In Nigeria, a young girl can ask questions about sex discretely through SMS and get accurate information.
After the earthquake in Haiti, survivors in remote towns could receive money for food straight to their cellphone.
In Senegal, election monitors sent updates on polling stations through their mobile phones, revising an online map in real time with details about late openings or worse.
Projects like Learning about Living in Nigeria, MercyCorps in Haiti and Senevote2012 in Senegal are just a few examples of how the rapid spread of mobile technology has changed life in the global south....
In Haiti, where 85 per cent of the population has a cellphone but only half has a bank account, MercyCorps deployed a new way to stimulate the economy after the earthquake: mobile payments. MercyCorps has dispensed more than $1 million (U.S.) to 6,000 people in rural Haiti — all using their cellphones.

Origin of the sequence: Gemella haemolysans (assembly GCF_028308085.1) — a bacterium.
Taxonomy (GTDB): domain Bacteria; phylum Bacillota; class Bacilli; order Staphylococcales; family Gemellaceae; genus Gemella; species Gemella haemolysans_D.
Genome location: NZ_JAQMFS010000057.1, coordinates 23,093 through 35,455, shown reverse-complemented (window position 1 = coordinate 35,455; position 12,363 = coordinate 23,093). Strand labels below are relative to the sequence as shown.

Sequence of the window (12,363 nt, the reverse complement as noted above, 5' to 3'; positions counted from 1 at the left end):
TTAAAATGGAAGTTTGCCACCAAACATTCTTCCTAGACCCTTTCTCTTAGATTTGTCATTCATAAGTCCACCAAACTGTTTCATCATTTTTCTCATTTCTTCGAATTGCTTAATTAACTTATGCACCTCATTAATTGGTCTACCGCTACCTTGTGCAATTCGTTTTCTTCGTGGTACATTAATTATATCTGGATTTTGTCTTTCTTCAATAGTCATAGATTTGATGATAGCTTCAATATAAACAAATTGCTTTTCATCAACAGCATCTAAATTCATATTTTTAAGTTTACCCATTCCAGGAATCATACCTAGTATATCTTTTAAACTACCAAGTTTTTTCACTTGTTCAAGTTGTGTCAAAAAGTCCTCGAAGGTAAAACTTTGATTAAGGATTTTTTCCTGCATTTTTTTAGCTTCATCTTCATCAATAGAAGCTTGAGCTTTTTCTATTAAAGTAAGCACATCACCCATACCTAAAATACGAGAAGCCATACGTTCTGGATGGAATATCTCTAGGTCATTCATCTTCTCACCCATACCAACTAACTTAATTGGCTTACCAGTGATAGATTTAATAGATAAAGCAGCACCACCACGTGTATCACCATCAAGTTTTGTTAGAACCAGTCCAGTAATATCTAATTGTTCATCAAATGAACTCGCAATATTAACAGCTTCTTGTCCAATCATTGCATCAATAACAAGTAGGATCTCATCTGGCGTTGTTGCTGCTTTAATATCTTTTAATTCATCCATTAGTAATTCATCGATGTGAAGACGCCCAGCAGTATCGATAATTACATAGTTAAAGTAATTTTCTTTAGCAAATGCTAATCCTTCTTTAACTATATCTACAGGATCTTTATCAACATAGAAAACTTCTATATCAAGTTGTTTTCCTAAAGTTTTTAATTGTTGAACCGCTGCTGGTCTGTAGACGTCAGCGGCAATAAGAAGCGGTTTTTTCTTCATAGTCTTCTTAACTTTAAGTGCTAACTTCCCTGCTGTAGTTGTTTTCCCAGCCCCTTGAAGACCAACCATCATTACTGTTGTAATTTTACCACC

“We pretty early on recognized that mobile was a great tool for (reaching more people) and also a direct channel into the communities where we work,” said Cameron Peake of MercyCorps.
Peake’s team is now working on a mobile savings system in the Philippines.
“The financial services area is really a promising and strong area to see financial sustainability,” said Peake.